Haiti: The Aftershocks of History, Laurent Dubois, Metropolitan Books, 2012, 418 pp.
Reviewed by Roger Annis
(This review was originally published in the International Socialist Review, March 2012, under the title 'Haiti from independence to occupation'.)
The Haitian people have been at the forefront of many of the events that shaped the modern world. They staged the first and only successful revolution against slavery, intersected with a profound agrarian reform. They faced down the barbarity of the U.S. military occupation of 1915-34 and ultimately drove the occupiers out.
The worker/student/peasant uprising of 1946 against President Élie Lescot was the first successful overthrow of a U.S.-backed regime in the Americas. The popular mobilization of 1986-90 that culminated in Jean-Bertrand Aristide's first election to the presidency in September, 1990 was the first to frustrate the strategy of U.S. imperialism in the 1980s of promoting ‘democracy’ in the form of sham elections while dangling the bait of foreign aid.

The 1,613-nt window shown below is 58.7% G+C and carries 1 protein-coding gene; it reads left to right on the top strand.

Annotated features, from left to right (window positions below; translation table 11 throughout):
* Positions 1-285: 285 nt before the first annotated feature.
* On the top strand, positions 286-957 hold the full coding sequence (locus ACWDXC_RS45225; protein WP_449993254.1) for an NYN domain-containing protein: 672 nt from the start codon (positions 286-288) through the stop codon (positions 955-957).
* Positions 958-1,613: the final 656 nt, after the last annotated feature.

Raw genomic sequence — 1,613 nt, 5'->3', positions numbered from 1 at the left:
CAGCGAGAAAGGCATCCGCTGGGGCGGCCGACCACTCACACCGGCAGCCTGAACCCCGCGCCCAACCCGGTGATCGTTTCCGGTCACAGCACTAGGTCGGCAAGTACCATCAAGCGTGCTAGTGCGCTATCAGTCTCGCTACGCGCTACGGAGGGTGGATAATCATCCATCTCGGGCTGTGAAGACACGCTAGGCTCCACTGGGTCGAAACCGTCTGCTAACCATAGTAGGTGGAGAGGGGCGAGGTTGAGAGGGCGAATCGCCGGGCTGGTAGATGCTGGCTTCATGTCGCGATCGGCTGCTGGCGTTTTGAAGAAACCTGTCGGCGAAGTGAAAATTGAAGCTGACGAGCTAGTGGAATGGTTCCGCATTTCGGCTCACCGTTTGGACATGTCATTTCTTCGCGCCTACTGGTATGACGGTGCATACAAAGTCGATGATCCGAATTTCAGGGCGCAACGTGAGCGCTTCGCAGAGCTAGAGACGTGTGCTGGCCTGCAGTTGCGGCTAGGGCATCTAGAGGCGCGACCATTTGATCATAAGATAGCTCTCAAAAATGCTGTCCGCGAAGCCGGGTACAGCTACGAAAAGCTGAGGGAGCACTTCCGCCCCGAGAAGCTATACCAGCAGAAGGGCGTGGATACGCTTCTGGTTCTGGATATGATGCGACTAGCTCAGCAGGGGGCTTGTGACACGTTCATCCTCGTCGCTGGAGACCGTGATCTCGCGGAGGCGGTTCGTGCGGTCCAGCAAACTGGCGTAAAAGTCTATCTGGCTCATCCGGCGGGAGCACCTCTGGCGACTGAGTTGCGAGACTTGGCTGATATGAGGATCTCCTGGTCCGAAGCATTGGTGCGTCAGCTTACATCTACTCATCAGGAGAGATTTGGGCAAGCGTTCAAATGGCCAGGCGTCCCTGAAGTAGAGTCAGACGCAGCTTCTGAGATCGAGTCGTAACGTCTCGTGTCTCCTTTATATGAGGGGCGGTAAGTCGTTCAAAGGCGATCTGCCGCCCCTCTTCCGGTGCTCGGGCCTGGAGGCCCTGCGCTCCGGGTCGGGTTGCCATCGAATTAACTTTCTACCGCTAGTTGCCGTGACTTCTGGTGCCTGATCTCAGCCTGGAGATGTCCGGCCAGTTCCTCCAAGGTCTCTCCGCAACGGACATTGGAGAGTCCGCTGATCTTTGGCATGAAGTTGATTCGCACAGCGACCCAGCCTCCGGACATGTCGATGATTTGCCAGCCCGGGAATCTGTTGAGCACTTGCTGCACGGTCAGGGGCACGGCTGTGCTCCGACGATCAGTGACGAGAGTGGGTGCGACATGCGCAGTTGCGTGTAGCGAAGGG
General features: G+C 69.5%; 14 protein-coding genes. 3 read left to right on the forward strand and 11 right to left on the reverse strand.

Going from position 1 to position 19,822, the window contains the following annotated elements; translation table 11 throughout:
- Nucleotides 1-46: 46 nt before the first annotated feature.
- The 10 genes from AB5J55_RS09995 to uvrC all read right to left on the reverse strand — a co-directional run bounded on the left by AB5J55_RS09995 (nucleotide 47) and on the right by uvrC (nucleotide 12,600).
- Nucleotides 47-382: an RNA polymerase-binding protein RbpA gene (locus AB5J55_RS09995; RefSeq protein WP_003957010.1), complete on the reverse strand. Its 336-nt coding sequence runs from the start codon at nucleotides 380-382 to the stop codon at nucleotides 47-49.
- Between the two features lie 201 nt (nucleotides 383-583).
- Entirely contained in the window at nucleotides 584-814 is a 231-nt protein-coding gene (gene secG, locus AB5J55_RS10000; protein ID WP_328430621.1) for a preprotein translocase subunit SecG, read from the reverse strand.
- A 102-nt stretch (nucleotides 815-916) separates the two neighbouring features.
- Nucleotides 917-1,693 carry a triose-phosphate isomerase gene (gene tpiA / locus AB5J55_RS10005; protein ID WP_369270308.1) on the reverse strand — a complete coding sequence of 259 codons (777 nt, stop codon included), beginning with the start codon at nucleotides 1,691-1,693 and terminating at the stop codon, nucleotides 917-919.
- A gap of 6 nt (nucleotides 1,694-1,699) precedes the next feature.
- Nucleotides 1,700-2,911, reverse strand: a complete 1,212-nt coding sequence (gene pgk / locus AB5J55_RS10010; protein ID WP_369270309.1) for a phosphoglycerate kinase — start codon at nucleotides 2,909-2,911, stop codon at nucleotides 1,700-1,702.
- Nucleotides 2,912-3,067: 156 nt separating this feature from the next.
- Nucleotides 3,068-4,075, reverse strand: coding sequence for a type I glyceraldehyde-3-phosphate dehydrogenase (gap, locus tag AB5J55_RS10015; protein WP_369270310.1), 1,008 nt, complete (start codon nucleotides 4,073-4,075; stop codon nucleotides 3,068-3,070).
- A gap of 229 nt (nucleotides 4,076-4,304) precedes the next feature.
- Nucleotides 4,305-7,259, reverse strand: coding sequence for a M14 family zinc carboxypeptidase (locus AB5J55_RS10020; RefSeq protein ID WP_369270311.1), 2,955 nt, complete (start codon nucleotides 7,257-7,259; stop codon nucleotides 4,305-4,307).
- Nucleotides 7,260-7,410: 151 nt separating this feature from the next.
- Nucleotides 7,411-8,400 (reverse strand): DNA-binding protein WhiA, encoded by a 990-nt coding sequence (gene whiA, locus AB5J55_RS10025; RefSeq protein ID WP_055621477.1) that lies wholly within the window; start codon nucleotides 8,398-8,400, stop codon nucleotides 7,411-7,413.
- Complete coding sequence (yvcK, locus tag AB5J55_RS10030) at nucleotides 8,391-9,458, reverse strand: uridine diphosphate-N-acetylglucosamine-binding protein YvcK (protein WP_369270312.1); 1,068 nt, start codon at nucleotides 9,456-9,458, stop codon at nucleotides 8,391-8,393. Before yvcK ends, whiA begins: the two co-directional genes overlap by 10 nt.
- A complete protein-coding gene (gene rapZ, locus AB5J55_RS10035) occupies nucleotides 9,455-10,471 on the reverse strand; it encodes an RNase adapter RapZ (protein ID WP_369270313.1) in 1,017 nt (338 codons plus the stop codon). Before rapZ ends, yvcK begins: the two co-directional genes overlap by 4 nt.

Haitians have suffered mightily for repeatedly defying and defeating the imperial order. As if that were not enough, they suffered a new and unbelievable tragedy with the earthquake of January 12, 2010.
Author and historian Laurent Dubois reviews this rebellious and often tragic history in his fascinating and engaging new book, Haiti: The Aftershocks of History. He seeks to illuminate and explain Haiti's coup-scarred history, and in particular shed more light on the origins of what another author, Michel-Rolph Trouillot, has termed its ‘predatory state.’
The evident weakness of the Haitian state that so troubled many in the world in the days and weeks following the earthquake is largely a consequence of the incessant interventions of the world's big powers. Dubois describes this in much detail. Born into a world dominated by slavery, Haiti was shunned by all the wealthy countries…